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Is the Ban on Joyland due to Transgender Persons Protection Act?

Joyland which is Pakistan’s entry for the Oscars 2023 is facing a ban on its screening in the country. The critically acclaimed film that shows a man falling in love with a transgender person earlier made headlines for winning Jury Prize in Un Certain Regard category at Cannes. The ban on Joyland by the Ministry of Information and Broadcasting is surprising because the censor boards of three provinces had already cleared it for release in Pakistan. The news about the revocation of the license of a film that has the potential to change the course in Pakistani cinema has not gone well with celebrities and the public. Film’s director Saim Sadiq has called the Ministry of Information and Broadcasting’s move to disallow the release of Joyland unconstitutional as it is against the spirit of the 18th amendment.

Ban on Joyland and Controversy around Transgender Persons Protection Act

Some prominent figures from religious political parties have hailed the government’s decision to put a ban on Joyland. Senator Mushtaq Ahmad Khan of Jamat-e-Islami called the cancellation of the film license a good act due to Pakistan being the Islamic Republic and anything that contradicted the Islamic idealogy couldn’t go well in the country.

Senator Mushtaq is also a vocal politician against the Transgenders Persons Protection Act(2018). The religious factions argue that the Act that was passed by the PTI government in 2018 allows anyone to change their gender thus paving a way for same-sex marriages. However, the proponents and transgenders rights activists in Pakistan claim that the Act just allows transgenders to change their gender to X on national ID cards and it doesn’t have any provision for marriage on the basis of a new identity. Hence, the concerns of conservative factions are baseless and transphobic.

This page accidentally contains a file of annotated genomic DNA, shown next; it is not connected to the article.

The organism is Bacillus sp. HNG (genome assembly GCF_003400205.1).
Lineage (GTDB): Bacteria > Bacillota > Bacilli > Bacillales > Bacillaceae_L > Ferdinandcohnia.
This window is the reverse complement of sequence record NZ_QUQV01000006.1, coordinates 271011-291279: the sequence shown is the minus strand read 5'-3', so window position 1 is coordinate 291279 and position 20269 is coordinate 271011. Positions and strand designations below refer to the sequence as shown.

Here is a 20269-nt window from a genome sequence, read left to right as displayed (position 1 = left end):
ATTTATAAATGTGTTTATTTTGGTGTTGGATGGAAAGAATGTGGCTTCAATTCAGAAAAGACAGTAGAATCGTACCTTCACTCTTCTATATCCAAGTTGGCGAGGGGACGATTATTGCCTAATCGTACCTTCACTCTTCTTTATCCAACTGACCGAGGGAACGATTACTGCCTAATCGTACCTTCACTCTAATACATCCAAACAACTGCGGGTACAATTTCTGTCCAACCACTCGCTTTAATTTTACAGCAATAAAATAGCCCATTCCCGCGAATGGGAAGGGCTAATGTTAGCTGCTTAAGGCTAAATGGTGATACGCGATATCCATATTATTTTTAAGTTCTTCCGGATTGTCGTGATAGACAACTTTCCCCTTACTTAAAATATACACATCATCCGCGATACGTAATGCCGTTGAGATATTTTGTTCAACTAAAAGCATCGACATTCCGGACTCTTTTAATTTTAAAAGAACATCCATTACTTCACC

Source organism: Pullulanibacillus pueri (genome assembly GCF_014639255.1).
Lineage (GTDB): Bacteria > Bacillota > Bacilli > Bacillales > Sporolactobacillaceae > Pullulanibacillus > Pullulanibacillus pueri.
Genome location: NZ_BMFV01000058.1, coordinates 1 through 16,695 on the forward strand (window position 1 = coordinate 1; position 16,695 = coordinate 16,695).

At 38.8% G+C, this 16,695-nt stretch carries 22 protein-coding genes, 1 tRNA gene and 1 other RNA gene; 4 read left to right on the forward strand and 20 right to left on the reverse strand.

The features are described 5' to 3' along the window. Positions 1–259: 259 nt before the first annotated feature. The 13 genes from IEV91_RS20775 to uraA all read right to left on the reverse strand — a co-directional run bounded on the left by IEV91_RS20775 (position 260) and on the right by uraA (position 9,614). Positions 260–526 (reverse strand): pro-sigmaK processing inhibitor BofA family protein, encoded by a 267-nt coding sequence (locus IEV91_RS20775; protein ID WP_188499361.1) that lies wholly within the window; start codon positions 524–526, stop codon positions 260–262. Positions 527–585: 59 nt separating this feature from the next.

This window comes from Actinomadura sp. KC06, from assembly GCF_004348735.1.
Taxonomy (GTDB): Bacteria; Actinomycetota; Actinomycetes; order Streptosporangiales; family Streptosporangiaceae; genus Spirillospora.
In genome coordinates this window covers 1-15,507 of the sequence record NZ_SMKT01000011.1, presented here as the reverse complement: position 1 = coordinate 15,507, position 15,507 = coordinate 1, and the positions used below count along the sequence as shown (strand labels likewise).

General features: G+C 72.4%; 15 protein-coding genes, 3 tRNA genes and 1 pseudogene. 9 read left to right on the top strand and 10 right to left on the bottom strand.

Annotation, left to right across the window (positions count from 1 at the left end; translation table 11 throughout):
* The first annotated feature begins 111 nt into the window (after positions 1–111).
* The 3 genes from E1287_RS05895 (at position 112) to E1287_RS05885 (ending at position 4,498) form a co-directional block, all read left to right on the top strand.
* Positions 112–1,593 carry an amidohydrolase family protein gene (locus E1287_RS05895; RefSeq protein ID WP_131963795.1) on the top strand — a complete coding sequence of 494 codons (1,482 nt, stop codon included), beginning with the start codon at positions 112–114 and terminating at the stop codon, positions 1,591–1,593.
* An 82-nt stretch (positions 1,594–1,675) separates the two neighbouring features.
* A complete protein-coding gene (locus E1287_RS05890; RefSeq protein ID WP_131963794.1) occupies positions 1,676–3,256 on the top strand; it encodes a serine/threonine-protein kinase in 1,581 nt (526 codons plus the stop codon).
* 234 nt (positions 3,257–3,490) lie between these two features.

Saim Sadiq’s Joyland which depicts the relationship between a trans woman and a man is facing roadblocks from the same factions who fear that such a depiction of transgenders in a movie is against social norms of the country as it indirectly promotes same-sex marriages. Presumably, roadblocks in the way of Joyland’s release are also due to the timing and controversy surrounding the trans person rights legislation. Religious groups are already pressurizing the government to retract Transgender Protection Act. Therefore, circumstances make it inevitable for them to not complain about a film that portrays the relationship of a trans woman with a man and then use it as an argument to substantiate their fears for a society where some sex marriages will be normalized.

Criticism of Joyland Ban

Earlier this year, when Joyland amassed admiration at the international level for its release at the Cannes film festival, people and showbiz folks in Pakistan felt overjoyed for getting recognition from such a prestigious platform. The massive success of the recently released film The Legend of Maula Jatt has also instilled hope that the country’s struggling film industry is still capable of competing at the international level. However, the ban on Joyland has appeared to be a backward step. It has left folks with the realization that making movies on taboo subjects and using the big screens to tell the tales of marginalized groups of society will take a lot more than just the creative geniuses of those associated with the fine arts. No wonders that apart from general public celebs like Nadia Jamil, Sajal Aly, Humayun Saeed, and many others have come forward to share their concerns on the fate of Joyland decided by the religious polity of Pakistan.

Lately, Prime Minister Shehbaz Sharif has constituted a committee to review Joyland and assess it on the basis of merits and complaints.

Media reports also suggest that Joyland will be released in some international destinations to complete the one-week theatrical run; a pre-requisite for entering the race to win the Oscars.

A I Butt
A I Butt
The purpose of my writing is to record the same voices that are repressed by manual systems.
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